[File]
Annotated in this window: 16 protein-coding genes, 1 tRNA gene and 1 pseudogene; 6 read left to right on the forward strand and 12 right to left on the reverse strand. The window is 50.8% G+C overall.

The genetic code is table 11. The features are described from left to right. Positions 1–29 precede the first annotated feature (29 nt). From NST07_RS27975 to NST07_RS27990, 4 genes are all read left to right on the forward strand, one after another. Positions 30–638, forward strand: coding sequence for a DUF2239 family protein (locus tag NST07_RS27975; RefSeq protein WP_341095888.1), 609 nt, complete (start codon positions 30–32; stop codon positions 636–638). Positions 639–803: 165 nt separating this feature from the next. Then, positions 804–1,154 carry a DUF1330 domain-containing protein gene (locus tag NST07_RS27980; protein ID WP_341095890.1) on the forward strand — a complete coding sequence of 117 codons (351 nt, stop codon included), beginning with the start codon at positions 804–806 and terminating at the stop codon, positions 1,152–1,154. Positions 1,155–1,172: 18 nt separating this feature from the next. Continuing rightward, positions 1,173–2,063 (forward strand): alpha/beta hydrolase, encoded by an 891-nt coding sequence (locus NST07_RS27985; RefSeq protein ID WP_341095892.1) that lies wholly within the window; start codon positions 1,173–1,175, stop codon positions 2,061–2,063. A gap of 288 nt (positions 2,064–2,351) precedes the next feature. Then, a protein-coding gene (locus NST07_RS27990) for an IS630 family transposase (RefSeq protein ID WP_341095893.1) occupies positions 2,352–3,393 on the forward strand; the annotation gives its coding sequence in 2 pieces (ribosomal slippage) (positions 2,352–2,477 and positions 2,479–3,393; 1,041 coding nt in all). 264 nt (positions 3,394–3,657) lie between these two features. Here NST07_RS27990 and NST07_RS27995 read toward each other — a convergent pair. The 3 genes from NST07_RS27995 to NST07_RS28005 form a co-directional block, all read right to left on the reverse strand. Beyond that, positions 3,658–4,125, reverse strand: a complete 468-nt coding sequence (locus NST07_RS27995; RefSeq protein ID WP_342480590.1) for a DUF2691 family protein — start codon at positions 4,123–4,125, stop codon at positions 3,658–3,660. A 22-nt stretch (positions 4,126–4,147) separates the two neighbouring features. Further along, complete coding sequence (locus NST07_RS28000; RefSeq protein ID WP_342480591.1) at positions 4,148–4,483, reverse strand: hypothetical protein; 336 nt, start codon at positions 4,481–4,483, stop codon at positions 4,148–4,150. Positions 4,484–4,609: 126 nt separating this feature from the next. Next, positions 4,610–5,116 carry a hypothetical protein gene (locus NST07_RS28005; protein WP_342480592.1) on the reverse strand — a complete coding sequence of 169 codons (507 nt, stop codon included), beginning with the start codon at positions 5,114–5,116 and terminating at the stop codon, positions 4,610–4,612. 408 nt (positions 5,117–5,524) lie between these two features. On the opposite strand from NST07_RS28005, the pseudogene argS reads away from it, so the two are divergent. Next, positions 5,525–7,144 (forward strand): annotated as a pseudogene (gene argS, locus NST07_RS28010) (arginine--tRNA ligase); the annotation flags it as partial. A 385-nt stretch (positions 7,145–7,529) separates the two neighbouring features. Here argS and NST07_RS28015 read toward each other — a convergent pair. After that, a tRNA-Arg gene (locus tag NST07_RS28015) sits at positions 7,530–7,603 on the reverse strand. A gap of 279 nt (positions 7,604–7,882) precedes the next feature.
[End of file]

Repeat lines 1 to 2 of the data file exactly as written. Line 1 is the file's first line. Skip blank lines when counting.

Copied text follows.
Annotated in this window: 16 protein-coding genes, 1 tRNA gene and 1 pseudogene; 6 read left to right on the forward strand and 12 right to left on the reverse strand. The window is 50.8% G+C overall.

The genetic code is table 11. The features are described from left to right. Positions 1–29 precede the first annotated feature (29 nt). From NST07_RS27975 to NST07_RS27990, 4 genes are all read left to right on the forward strand, one after another. Positions 30–638, forward strand: coding sequence for a DUF2239 family protein (locus tag NST07_RS27975; RefSeq protein WP_341095888.1), 609 nt, complete (start codon positions 30–32; stop codon positions 636–638). Positions 639–803: 165 nt separating this feature from the next. Then, positions 804–1,154 carry a DUF1330 domain-containing protein gene (locus tag NST07_RS27980; protein ID WP_341095890.1) on the forward strand — a complete coding sequence of 117 codons (351 nt, stop codon included), beginning with the start codon at positions 804–806 and terminating at the stop codon, positions 1,152–1,154. Positions 1,155–1,172: 18 nt separating this feature from the next. Continuing rightward, positions 1,173–2,063 (forward strand): alpha/beta hydrolase, encoded by an 891-nt coding sequence (locus NST07_RS27985; RefSeq protein ID WP_341095892.1) that lies wholly within the window; start codon positions 1,173–1,175, stop codon positions 2,061–2,063. A gap of 288 nt (positions 2,064–2,351) precedes the next feature. Then, a protein-coding gene (locus NST07_RS27990) for an IS630 family transposase (RefSeq protein ID WP_341095893.1) occupies positions 2,352–3,393 on the forward strand; the annotation gives its coding sequence in 2 pieces (ribosomal slippage) (positions 2,352–2,477 and positions 2,479–3,393; 1,041 coding nt in all). 264 nt (positions 3,394–3,657) lie between these two features. Here NST07_RS27990 and NST07_RS27995 read toward each other — a convergent pair. The 3 genes from NST07_RS27995 to NST07_RS28005 form a co-directional block, all read right to left on the reverse strand. Beyond that, positions 3,658–4,125, reverse strand: a complete 468-nt coding sequence (locus NST07_RS27995; RefSeq protein ID WP_342480590.1) for a DUF2691 family protein — start codon at positions 4,123–4,125, stop codon at positions 3,658–3,660. A 22-nt stretch (positions 4,126–4,147) separates the two neighbouring features. Further along, complete coding sequence (locus NST07_RS28000; RefSeq protein ID WP_342480591.1) at positions 4,148–4,483, reverse strand: hypothetical protein; 336 nt, start codon at positions 4,481–4,483, stop codon at positions 4,148–4,150. Positions 4,484–4,609: 126 nt separating this feature from the next. Next, positions 4,610–5,116 carry a hypothetical protein gene (locus NST07_RS28005; protein WP_342480592.1) on the reverse strand — a complete coding sequence of 169 codons (507 nt, stop codon included), beginning with the start codon at positions 5,114–5,116 and terminating at the stop codon, positions 4,610–4,612. 408 nt (positions 5,117–5,524) lie between these two features. On the opposite strand from NST07_RS28005, the pseudogene argS reads away from it, so the two are divergent. Next, positions 5,525–7,144 (forward strand): annotated as a pseudogene (gene argS, locus NST07_RS28010) (arginine--tRNA ligase); the annotation flags it as partial. A 385-nt stretch (positions 7,145–7,529) separates the two neighbouring features. Here argS and NST07_RS28015 read toward each other — a convergent pair. After that, a tRNA-Arg gene (locus tag NST07_RS28015) sits at positions 7,530–7,603 on the reverse strand. A gap of 279 nt (positions 7,604–7,882) precedes the next feature.